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New radio frequency device to help lower blood pressure

MUSC News Center | December 18, 2013

HTN-4 Trial

The trial program will attempt to disrupt hyperactive nerves by applying brief radio frequency (RF) energy near the nerves of the kidney.  An experimental medical device is inserted in a tube in the groin and placed in the artery leading to the kidney.


Patients who struggle with controlling high blood pressure soon may have reason for hope, given a clinical trial studying an innovative denervation system.

The Medical University of South Carolina (MUSC) is the only medical center in South Carolina and the first site in the country to randomize a patient in the Symplicity HTN-4 clinical trial intended to treat uncontrolled hypertension.

The trial investigates the efficacy and safety of the investigational Symplicity renal denervation system in volunteers who have blood pressure between 140 and 160 mmHg and are unable to control their hypertension (high blood pressure) even when taking maximum tolerated doses of three or more blood pressure medications.

“We’re excited to participate in the Symplicity HTN-4 trial,” said Thomas M. Todoran, M.D., assistant professor of medicine, director of vascular medicine at MUSC. “This investigational interventional treatment represents an innovative approach to treating the growing number of patients with uncontrolled hypertension in the United States.

“Renal denervation, along with ongoing treatment with antihypertensive medications, has the potential to help patients achieve their target blood pressure levels.”

Hypertension is an especially dangerous chronic disease because of its association with increased cardiovascular risk, including stroke and heart attack, as well as heart failure and kidney disease.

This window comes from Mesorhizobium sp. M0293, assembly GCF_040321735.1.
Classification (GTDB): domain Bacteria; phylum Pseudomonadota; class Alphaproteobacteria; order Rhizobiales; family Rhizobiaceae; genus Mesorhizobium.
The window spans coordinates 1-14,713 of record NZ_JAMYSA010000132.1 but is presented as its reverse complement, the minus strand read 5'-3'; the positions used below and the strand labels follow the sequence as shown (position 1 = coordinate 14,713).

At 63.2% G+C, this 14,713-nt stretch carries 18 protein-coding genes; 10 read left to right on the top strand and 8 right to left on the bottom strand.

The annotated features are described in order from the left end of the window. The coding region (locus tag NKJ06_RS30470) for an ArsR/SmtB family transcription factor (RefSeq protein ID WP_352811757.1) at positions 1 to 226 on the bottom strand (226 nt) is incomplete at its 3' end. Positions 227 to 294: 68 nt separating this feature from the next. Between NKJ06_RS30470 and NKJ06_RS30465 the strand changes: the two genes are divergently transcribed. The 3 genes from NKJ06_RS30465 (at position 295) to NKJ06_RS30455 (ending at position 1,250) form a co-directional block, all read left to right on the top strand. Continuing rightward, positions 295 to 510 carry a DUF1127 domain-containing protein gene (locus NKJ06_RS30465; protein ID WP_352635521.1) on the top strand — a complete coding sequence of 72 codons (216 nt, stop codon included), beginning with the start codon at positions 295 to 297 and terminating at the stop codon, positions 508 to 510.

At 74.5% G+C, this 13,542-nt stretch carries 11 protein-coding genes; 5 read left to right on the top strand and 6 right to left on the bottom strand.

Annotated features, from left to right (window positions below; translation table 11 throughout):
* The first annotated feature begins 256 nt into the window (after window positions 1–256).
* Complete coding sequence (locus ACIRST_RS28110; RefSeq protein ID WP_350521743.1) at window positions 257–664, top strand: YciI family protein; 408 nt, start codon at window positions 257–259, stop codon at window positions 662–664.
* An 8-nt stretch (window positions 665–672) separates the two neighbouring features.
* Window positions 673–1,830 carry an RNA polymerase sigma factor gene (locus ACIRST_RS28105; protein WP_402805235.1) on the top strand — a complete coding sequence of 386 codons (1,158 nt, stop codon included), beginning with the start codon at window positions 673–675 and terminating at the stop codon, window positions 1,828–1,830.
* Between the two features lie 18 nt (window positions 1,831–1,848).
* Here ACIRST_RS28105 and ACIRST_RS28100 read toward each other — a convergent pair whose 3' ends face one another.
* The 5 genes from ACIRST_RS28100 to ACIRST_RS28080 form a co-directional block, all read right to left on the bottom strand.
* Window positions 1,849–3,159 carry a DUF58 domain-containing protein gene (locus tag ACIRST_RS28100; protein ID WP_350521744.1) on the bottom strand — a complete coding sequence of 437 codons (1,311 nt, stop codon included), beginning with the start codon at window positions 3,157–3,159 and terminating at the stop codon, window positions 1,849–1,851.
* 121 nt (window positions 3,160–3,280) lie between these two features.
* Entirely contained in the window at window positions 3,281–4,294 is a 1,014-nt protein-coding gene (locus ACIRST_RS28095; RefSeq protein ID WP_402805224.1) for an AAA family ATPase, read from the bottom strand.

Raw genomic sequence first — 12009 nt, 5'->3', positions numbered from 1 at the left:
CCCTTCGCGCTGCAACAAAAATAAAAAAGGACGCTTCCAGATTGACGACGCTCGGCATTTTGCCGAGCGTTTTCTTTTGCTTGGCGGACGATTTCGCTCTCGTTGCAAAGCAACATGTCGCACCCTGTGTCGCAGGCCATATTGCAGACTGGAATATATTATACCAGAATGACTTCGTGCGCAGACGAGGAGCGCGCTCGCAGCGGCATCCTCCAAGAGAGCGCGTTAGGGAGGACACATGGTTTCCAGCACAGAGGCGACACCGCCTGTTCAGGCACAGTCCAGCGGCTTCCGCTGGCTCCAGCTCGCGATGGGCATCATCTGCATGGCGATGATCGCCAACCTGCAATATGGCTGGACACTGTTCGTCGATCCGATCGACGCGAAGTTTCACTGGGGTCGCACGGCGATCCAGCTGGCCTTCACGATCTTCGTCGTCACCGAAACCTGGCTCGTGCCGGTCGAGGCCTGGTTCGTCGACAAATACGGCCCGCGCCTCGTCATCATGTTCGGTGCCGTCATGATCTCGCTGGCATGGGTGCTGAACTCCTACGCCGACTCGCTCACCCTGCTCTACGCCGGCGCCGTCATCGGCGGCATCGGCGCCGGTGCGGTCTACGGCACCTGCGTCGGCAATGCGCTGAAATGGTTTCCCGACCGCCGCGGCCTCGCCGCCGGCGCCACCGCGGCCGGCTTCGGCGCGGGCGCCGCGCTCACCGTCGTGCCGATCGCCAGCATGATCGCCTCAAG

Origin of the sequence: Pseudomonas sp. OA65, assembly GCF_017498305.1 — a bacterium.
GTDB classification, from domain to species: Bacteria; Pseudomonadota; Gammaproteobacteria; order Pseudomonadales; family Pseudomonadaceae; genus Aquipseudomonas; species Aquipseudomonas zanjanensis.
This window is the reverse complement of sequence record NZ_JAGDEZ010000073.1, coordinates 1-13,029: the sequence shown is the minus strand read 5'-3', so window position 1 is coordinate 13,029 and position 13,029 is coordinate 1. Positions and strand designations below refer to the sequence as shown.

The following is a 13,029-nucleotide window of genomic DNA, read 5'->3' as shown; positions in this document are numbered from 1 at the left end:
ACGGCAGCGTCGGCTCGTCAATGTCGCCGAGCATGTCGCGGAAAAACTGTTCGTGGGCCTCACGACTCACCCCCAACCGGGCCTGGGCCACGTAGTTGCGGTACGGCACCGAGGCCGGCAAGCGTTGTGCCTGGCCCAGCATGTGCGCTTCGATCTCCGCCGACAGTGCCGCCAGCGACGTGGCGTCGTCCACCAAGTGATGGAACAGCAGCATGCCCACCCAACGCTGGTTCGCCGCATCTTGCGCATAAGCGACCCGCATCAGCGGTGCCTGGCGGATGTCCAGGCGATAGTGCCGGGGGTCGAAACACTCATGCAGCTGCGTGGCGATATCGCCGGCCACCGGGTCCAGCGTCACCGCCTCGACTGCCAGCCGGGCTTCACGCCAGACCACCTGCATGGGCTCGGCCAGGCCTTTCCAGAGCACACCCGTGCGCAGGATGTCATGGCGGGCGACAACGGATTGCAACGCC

Renal denervation is an investigational catheter-based procedure that deactivates the nerves that line the walls of the arteries leading to the kidneys. These nerves are part of the sympathetic nervous system, which is one of the body’s mechanisms for regulating blood pressure. In people with hypertension, renal nerves are typically hyperactive, raising blood pressure and contributing to heart, kidney and blood vessel damage.

 This radio frequency device provides energy near the nerves of the kidney to help lower a patient's blood pressure.

The trial program will attempt to disrupt hyperactive nerves by applying brief radio frequency (RF) energy near those nerves with an experimental medical device that is inserted through a tube in the groin and placed in the artery leading to the kidney. Using RF, multiple treatments are performed in each artery to disrupt the hyperactive nerves. Following treatment, the device is removed.

The study will randomize more than patients in up to 100 U.S. medical centers. Patients in the clinical trial will be randomized to receive either renal denervation and anti-hypertensive medications or treatment with anti-hypertensive medications alone.

A randomized clinical trial is a study in which participants are assigned by chance to separate groups to compare different treatments; neither the researchers nor the participants can choose the group and participants do not know which group they’ve been assigned to or which treatment they are receiving. Using chance to assign people to groups allows the treatments they receive to be compared objectively. At the time of the trial, it is not known which treatment is best. A patient who has been randomized has been placed in their group for the trial. It is the patient's choice to participate in a randomized trial.



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